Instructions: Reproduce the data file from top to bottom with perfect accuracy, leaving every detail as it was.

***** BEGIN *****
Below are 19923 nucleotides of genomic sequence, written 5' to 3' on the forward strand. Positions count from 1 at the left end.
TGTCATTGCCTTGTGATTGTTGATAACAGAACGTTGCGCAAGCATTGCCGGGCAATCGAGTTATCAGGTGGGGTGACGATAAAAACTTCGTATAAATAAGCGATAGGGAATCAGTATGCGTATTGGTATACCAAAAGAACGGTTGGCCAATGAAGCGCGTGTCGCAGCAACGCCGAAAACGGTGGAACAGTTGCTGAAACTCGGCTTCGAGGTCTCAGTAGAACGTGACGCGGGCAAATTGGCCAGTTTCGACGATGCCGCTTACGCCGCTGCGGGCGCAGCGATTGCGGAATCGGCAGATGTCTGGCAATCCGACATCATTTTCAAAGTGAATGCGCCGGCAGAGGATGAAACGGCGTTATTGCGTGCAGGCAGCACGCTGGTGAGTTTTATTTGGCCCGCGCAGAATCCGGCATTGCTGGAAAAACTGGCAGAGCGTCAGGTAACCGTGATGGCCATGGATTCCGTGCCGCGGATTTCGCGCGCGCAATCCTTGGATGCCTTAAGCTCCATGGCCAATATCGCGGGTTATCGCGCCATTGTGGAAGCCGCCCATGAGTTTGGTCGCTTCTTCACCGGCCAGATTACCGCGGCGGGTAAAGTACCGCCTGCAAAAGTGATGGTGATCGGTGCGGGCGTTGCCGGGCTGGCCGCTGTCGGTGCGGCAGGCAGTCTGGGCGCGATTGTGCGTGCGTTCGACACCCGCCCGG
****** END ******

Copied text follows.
Below are 19923 nucleotides of genomic sequence, written 5' to 3' on the forward strand. Positions count from 1 at the left end.
TGTCATTGCCTTGTGATTGTTGATAACAGAACGTTGCGCAAGCATTGCCGGGCAATCGAGTTATCAGGTGGGGTGACGATAAAAACTTCGTATAAATAAGCGATAGGGAATCAGTATGCGTATTGGTATACCAAAAGAACGGTTGGCCAATGAAGCGCGTGTCGCAGCAACGCCGAAAACGGTGGAACAGTTGCTGAAACTCGGCTTCGAGGTCTCAGTAGAACGTGACGCGGGCAAATTGGCCAGTTTCGACGATGCCGCTTACGCCGCTGCGGGCGCAGCGATTGCGGAATCGGCAGATGTCTGGCAATCCGACATCATTTTCAAAGTGAATGCGCCGGCAGAGGATGAAACGGCGTTATTGCGTGCAGGCAGCACGCTGGTGAGTTTTATTTGGCCCGCGCAGAATCCGGCATTGCTGGAAAAACTGGCAGAGCGTCAGGTAACCGTGATGGCCATGGATTCCGTGCCGCGGATTTCGCGCGCGCAATCCTTGGATGCCTTAAGCTCCATGGCCAATATCGCGGGTTATCGCGCCATTGTGGAAGCCGCCCATGAGTTTGGTCGCTTCTTCACCGGCCAGATTACCGCGGCGGGTAAAGTACCGCCTGCAAAAGTGATGGTGATCGGTGCGGGCGTTGCCGGGCTGGCCGCTGTCGGTGCGGCAGGCAGTCTGGGCGCGATTGTGCGTGCGTTCGACACCCGCCCGG